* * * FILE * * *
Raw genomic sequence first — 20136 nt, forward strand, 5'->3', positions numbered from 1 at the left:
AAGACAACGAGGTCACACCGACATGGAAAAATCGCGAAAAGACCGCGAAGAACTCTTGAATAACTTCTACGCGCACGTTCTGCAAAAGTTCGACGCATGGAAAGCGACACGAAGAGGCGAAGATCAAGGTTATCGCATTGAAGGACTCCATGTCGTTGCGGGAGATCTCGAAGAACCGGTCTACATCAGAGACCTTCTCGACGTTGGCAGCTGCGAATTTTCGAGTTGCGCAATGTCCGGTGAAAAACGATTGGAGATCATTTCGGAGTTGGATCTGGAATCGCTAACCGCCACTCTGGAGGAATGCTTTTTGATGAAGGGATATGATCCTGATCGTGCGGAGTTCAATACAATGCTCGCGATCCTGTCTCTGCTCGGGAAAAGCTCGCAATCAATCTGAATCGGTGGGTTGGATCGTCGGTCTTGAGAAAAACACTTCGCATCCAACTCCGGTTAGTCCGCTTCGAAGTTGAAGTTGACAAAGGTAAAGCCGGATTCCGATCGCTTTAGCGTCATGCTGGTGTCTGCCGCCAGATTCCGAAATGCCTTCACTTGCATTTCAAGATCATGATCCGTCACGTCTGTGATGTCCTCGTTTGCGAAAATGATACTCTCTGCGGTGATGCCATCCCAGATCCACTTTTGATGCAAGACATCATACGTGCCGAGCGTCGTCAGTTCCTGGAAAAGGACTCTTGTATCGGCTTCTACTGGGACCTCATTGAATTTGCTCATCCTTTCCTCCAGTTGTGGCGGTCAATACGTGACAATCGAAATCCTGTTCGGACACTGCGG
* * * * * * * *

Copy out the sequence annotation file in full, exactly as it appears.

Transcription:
Raw genomic sequence first — 20136 nt, forward strand, 5'->3', positions numbered from 1 at the left:
AAGACAACGAGGTCACACCGACATGGAAAAATCGCGAAAAGACCGCGAAGAACTCTTGAATAACTTCTACGCGCACGTTCTGCAAAAGTTCGACGCATGGAAAGCGACACGAAGAGGCGAAGATCAAGGTTATCGCATTGAAGGACTCCATGTCGTTGCGGGAGATCTCGAAGAACCGGTCTACATCAGAGACCTTCTCGACGTTGGCAGCTGCGAATTTTCGAGTTGCGCAATGTCCGGTGAAAAACGATTGGAGATCATTTCGGAGTTGGATCTGGAATCGCTAACCGCCACTCTGGAGGAATGCTTTTTGATGAAGGGATATGATCCTGATCGTGCGGAGTTCAATACAATGCTCGCGATCCTGTCTCTGCTCGGGAAAAGCTCGCAATCAATCTGAATCGGTGGGTTGGATCGTCGGTCTTGAGAAAAACACTTCGCATCCAACTCCGGTTAGTCCGCTTCGAAGTTGAAGTTGACAAAGGTAAAGCCGGATTCCGATCGCTTTAGCGTCATGCTGGTGTCTGCCGCCAGATTCCGAAATGCCTTCACTTGCATTTCAAGATCATGATCCGTCACGTCTGTGATGTCCTCGTTTGCGAAAATGATACTCTCTGCGGTGATGCCATCCCAGATCCACTTTTGATGCAAGACATCATACGTGCCGAGCGTCGTCAGTTCCTGGAAAAGGACTCTTGTATCGGCTTCTACTGGGACCTCATTGAATTTGCTCATCCTTTCCTCCAGTTGTGGCGGTCAATACGTGACAATCGAAATCCTGTTCGGACACTGCGG